The Incredible Machine
[ All ] [ DOS ] [ FM Towns ] [ PC-98 ]
Critic Reviews add missing review
Average score: 82% (based on 13 ratings)
Average score: 3.8 out of 5 (based on 65 ratings with 4 reviews)
I suppose everyone out there must have seen an episode of WB's Roadrunner cartoon show. Remember when the Coyote would hatch an extremely overcomplicated plan requiring all sorts of different elements to work together precisely just to accomplish some idiotic thing like dropping a boulder on the poor Roadrunner? Well THAT's "The Incredible Machine".
Designed as a puzzle game, The Incredible Machine's premise revolves around a single player campaign of sorts that presents you with different scenarios whose objectives include popping a balloon, firing a cannon, catching a runaway mouse, etc. all of these seemingly simple exercises in physics have to be accomplished using the same assorted collection of items the Coyote used and which includes pulleys, ropes, rifles, bowling balls, trampolines, mice, tennis balls, jack-in-a-boxes, gears, etc. etc.
While the game is played on a single 2D plane, physic concepts such as acceleration, gravity, momentum and friction are applied, and I might add that they are also exceptionally simulated and executed, making it pretty hard to "cheat" the computer into doing impossible things (though it's still possible in some cases). The seemingly simple objectives progressively develop into brain-melting challenges that have you juggling said concepts and at the same time trying to make them work with the odd cartoony array of objects the game gives you. Fortunately a stellar learning curve takes you through the basics step by step and slowly but evenly increases the difficulty as you go along.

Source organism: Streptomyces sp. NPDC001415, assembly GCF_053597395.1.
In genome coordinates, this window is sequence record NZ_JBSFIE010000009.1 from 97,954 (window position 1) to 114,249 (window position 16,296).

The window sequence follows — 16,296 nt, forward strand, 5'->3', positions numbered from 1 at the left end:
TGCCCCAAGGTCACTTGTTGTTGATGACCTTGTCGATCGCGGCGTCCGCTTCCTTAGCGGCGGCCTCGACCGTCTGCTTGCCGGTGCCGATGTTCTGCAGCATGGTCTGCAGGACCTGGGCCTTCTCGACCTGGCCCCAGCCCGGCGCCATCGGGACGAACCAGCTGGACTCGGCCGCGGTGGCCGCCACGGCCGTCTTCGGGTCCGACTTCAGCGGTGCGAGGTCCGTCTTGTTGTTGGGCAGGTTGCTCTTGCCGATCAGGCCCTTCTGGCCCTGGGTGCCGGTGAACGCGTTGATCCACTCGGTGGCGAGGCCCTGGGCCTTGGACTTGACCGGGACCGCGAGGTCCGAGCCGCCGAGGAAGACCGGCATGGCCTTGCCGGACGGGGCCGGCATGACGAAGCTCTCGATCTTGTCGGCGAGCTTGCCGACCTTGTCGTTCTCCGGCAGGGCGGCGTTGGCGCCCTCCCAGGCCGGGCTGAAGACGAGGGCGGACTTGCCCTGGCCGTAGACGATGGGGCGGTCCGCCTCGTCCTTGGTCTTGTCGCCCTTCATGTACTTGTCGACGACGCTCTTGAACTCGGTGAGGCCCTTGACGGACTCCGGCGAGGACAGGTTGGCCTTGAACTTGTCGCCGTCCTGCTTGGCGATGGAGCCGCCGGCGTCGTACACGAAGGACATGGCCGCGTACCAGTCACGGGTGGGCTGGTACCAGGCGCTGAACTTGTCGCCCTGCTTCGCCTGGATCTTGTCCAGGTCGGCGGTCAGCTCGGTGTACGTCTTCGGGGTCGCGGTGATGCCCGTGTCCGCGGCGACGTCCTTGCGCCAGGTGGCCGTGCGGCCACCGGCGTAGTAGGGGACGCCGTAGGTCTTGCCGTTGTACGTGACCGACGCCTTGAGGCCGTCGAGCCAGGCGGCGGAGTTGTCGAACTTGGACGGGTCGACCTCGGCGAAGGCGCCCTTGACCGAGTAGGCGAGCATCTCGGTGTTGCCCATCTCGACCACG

The interface is simply fantastic, making the game comfortably playable to this day, as a simple drag'n drop is all it takes to select each item and placing it where you want it to be, or link them via ropes and similar objects. Several clearly defined controls allow you to rotate their orientation and the colorful graphics and clearly defined gameplay areas mean even a toddler will be playing in no time with it. This simplicity in gameplay and the previously mentioned excellent learning curve are primordial elements of the Incredible Machine's success, proving once again that saying that says that the great games take little time to learn but a lifetime to master. The incredible's Machine gameplay is simple, yet challenging but most of all it's incredibly fun.
Of course, considering you can get stuck pretty easily in these types of puzzle games, and as an excellent addition value-wise, the developers added a freeform construction module that far from being a difficult to learn sub-program lost in the game's directory, is integrated in the main menu and via a set of simple controls gives you full control not only over the collection of fixed and usable objects the game offers, but also the amount of gravity, wind strength and direction and everything you need to make your own little cartoon physics lab.